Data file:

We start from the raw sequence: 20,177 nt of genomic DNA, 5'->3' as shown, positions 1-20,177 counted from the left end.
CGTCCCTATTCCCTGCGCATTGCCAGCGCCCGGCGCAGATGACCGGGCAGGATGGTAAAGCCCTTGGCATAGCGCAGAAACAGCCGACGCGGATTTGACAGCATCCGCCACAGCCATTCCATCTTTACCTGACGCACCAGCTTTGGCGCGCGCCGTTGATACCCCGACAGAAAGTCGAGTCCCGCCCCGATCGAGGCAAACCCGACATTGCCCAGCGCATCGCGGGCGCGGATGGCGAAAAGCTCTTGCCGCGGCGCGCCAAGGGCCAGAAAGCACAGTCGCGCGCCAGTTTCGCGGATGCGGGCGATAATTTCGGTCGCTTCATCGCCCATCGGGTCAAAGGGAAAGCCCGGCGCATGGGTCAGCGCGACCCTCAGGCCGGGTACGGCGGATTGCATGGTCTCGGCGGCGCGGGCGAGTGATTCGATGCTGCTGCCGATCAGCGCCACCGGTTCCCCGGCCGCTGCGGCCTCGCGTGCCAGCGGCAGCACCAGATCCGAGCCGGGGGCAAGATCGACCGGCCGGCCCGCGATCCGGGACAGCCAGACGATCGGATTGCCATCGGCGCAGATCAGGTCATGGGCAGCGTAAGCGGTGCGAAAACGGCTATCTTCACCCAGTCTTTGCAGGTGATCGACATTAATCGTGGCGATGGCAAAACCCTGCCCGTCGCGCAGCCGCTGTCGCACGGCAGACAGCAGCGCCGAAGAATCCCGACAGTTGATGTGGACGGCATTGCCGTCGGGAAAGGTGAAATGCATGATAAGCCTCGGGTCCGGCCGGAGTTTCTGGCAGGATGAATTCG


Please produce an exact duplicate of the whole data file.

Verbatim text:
We start from the raw sequence: 20,177 nt of genomic DNA, 5'->3' as shown, positions 1-20,177 counted from the left end.
CGTCCCTATTCCCTGCGCATTGCCAGCGCCCGGCGCAGATGACCGGGCAGGATGGTAAAGCCCTTGGCATAGCGCAGAAACAGCCGACGCGGATTTGACAGCATCCGCCACAGCCATTCCATCTTTACCTGACGCACCAGCTTTGGCGCGCGCCGTTGATACCCCGACAGAAAGTCGAGTCCCGCCCCGATCGAGGCAAACCCGACATTGCCCAGCGCATCGCGGGCGCGGATGGCGAAAAGCTCTTGCCGCGGCGCGCCAAGGGCCAGAAAGCACAGTCGCGCGCCAGTTTCGCGGATGCGGGCGATAATTTCGGTCGCTTCATCGCCCATCGGGTCAAAGGGAAAGCCCGGCGCATGGGTCAGCGCGACCCTCAGGCCGGGTACGGCGGATTGCATGGTCTCGGCGGCGCGGGCGAGTGATTCGATGCTGCTGCCGATCAGCGCCACCGGTTCCCCGGCCGCTGCGGCCTCGCGTGCCAGCGGCAGCACCAGATCCGAGCCGGGGGCAAGATCGACCGGCCGGCCCGCGATCCGGGACAGCCAGACGATCGGATTGCCATCGGCGCAGATCAGGTCATGGGCAGCGTAAGCGGTGCGAAAACGGCTATCTTCACCCAGTCTTTGCAGGTGATCGACATTAATCGTGGCGATGGCAAAACCCTGCCCGTCGCGCAGCCGCTGTCGCACGGCAGACAGCAGCGCCGAAGAATCCCGACAGTTGATGTGGACGGCATTGCCGTCGGGAAAGGTGAAATGCATGATAAGCCTCGGGTCCGGCCGGAGTTTCTGGCAGGATGAATTCG